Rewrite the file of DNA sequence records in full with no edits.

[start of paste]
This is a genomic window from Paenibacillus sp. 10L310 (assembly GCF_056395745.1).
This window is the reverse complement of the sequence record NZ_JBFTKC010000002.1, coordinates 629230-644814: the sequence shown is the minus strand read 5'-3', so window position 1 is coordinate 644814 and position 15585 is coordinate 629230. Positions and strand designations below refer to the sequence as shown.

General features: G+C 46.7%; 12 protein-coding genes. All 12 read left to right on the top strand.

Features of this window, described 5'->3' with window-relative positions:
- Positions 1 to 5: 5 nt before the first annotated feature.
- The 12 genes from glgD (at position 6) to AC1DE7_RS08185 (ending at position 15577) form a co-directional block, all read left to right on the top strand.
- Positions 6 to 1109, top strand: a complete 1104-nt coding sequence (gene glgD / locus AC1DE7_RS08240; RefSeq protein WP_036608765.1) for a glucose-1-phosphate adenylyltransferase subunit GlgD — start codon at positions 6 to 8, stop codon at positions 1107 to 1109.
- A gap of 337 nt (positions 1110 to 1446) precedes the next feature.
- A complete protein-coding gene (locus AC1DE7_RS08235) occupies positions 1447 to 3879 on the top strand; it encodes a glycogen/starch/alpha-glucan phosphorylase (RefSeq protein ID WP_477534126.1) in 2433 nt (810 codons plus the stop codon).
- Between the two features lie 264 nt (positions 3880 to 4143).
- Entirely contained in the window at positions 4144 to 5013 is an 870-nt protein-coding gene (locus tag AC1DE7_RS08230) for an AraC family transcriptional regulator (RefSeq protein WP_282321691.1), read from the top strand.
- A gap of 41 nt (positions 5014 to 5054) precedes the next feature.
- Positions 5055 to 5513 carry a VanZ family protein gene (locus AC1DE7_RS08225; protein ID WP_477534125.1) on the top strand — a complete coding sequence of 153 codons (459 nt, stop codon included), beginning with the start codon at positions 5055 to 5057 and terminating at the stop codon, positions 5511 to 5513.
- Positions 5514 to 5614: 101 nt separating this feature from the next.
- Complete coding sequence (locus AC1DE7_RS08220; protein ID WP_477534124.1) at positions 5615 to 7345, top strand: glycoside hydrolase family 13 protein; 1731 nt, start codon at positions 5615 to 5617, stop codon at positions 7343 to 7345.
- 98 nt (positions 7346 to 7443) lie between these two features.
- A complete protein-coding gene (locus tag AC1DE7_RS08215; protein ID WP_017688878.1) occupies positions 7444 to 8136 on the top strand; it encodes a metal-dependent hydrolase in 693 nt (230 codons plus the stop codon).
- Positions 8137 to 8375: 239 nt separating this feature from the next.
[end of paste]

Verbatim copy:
This is a genomic window from Paenibacillus sp. 10L310 (assembly GCF_056395745.1).
This window is the reverse complement of the sequence record NZ_JBFTKC010000002.1, coordinates 629230-644814: the sequence shown is the minus strand read 5'-3', so window position 1 is coordinate 644814 and position 15585 is coordinate 629230. Positions and strand designations below refer to the sequence as shown.

General features: G+C 46.7%; 12 protein-coding genes. All 12 read left to right on the top strand.

Features of this window, described 5'->3' with window-relative positions:
- Positions 1 to 5: 5 nt before the first annotated feature.
- The 12 genes from glgD (at position 6) to AC1DE7_RS08185 (ending at position 15577) form a co-directional block, all read left to right on the top strand.
- Positions 6 to 1109, top strand: a complete 1104-nt coding sequence (gene glgD / locus AC1DE7_RS08240; RefSeq protein WP_036608765.1) for a glucose-1-phosphate adenylyltransferase subunit GlgD — start codon at positions 6 to 8, stop codon at positions 1107 to 1109.
- A gap of 337 nt (positions 1110 to 1446) precedes the next feature.
- A complete protein-coding gene (locus AC1DE7_RS08235) occupies positions 1447 to 3879 on the top strand; it encodes a glycogen/starch/alpha-glucan phosphorylase (RefSeq protein ID WP_477534126.1) in 2433 nt (810 codons plus the stop codon).
- Between the two features lie 264 nt (positions 3880 to 4143).
- Entirely contained in the window at positions 4144 to 5013 is an 870-nt protein-coding gene (locus tag AC1DE7_RS08230) for an AraC family transcriptional regulator (RefSeq protein WP_282321691.1), read from the top strand.
- A gap of 41 nt (positions 5014 to 5054) precedes the next feature.
- Positions 5055 to 5513 carry a VanZ family protein gene (locus AC1DE7_RS08225; protein ID WP_477534125.1) on the top strand — a complete coding sequence of 153 codons (459 nt, stop codon included), beginning with the start codon at positions 5055 to 5057 and terminating at the stop codon, positions 5511 to 5513.
- Positions 5514 to 5614: 101 nt separating this feature from the next.
- Complete coding sequence (locus AC1DE7_RS08220; protein ID WP_477534124.1) at positions 5615 to 7345, top strand: glycoside hydrolase family 13 protein; 1731 nt, start codon at positions 5615 to 5617, stop codon at positions 7343 to 7345.
- 98 nt (positions 7346 to 7443) lie between these two features.
- A complete protein-coding gene (locus tag AC1DE7_RS08215; protein ID WP_017688878.1) occupies positions 7444 to 8136 on the top strand; it encodes a metal-dependent hydrolase in 693 nt (230 codons plus the stop codon).
- Positions 8137 to 8375: 239 nt separating this feature from the next.